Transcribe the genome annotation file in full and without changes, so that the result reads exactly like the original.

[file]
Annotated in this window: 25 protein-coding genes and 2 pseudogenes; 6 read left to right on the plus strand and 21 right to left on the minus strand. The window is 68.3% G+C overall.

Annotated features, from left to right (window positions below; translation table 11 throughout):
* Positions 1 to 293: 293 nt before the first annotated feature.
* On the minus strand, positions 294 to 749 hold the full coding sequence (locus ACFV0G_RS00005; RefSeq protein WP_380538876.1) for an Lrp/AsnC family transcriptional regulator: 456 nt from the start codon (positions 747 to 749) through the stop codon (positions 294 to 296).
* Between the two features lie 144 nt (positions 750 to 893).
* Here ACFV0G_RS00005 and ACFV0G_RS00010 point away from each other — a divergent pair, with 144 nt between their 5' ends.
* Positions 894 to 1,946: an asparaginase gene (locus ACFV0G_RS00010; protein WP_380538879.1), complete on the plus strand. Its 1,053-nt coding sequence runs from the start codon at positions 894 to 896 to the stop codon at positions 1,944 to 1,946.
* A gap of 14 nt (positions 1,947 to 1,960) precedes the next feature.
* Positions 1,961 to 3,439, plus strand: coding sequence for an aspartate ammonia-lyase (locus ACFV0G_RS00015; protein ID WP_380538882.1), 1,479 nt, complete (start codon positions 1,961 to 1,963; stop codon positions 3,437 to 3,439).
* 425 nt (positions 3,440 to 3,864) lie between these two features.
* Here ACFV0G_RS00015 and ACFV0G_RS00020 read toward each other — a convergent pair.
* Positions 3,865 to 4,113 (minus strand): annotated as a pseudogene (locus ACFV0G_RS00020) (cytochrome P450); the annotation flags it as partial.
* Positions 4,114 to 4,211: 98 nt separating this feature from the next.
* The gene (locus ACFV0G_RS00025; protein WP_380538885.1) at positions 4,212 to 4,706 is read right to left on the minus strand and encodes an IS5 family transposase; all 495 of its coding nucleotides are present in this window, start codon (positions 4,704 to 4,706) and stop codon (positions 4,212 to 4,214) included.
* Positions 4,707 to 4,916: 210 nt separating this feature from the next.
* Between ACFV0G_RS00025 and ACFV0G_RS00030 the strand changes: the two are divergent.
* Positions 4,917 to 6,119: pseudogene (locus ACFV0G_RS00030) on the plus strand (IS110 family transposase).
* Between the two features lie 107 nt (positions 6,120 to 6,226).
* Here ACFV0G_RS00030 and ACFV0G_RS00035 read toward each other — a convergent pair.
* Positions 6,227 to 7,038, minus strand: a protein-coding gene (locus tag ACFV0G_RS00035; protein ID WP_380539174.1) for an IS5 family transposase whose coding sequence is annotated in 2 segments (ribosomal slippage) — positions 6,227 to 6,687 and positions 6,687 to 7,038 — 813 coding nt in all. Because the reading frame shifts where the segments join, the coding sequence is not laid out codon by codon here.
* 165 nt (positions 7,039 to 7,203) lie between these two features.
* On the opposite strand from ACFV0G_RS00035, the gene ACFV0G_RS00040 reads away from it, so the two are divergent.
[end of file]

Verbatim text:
Annotated in this window: 25 protein-coding genes and 2 pseudogenes; 6 read left to right on the plus strand and 21 right to left on the minus strand. The window is 68.3% G+C overall.

Annotated features, from left to right (window positions below; translation table 11 throughout):
* Positions 1 to 293: 293 nt before the first annotated feature.
* On the minus strand, positions 294 to 749 hold the full coding sequence (locus ACFV0G_RS00005; RefSeq protein WP_380538876.1) for an Lrp/AsnC family transcriptional regulator: 456 nt from the start codon (positions 747 to 749) through the stop codon (positions 294 to 296).
* Between the two features lie 144 nt (positions 750 to 893).
* Here ACFV0G_RS00005 and ACFV0G_RS00010 point away from each other — a divergent pair, with 144 nt between their 5' ends.
* Positions 894 to 1,946: an asparaginase gene (locus ACFV0G_RS00010; protein WP_380538879.1), complete on the plus strand. Its 1,053-nt coding sequence runs from the start codon at positions 894 to 896 to the stop codon at positions 1,944 to 1,946.
* A gap of 14 nt (positions 1,947 to 1,960) precedes the next feature.
* Positions 1,961 to 3,439, plus strand: coding sequence for an aspartate ammonia-lyase (locus ACFV0G_RS00015; protein ID WP_380538882.1), 1,479 nt, complete (start codon positions 1,961 to 1,963; stop codon positions 3,437 to 3,439).
* 425 nt (positions 3,440 to 3,864) lie between these two features.
* Here ACFV0G_RS00015 and ACFV0G_RS00020 read toward each other — a convergent pair.
* Positions 3,865 to 4,113 (minus strand): annotated as a pseudogene (locus ACFV0G_RS00020) (cytochrome P450); the annotation flags it as partial.
* Positions 4,114 to 4,211: 98 nt separating this feature from the next.
* The gene (locus ACFV0G_RS00025; protein WP_380538885.1) at positions 4,212 to 4,706 is read right to left on the minus strand and encodes an IS5 family transposase; all 495 of its coding nucleotides are present in this window, start codon (positions 4,704 to 4,706) and stop codon (positions 4,212 to 4,214) included.
* Positions 4,707 to 4,916: 210 nt separating this feature from the next.
* Between ACFV0G_RS00025 and ACFV0G_RS00030 the strand changes: the two are divergent.
* Positions 4,917 to 6,119: pseudogene (locus ACFV0G_RS00030) on the plus strand (IS110 family transposase).
* Between the two features lie 107 nt (positions 6,120 to 6,226).
* Here ACFV0G_RS00030 and ACFV0G_RS00035 read toward each other — a convergent pair.
* Positions 6,227 to 7,038, minus strand: a protein-coding gene (locus tag ACFV0G_RS00035; protein ID WP_380539174.1) for an IS5 family transposase whose coding sequence is annotated in 2 segments (ribosomal slippage) — positions 6,227 to 6,687 and positions 6,687 to 7,038 — 813 coding nt in all. Because the reading frame shifts where the segments join, the coding sequence is not laid out codon by codon here.
* 165 nt (positions 7,039 to 7,203) lie between these two features.
* On the opposite strand from ACFV0G_RS00035, the gene ACFV0G_RS00040 reads away from it, so the two are divergent.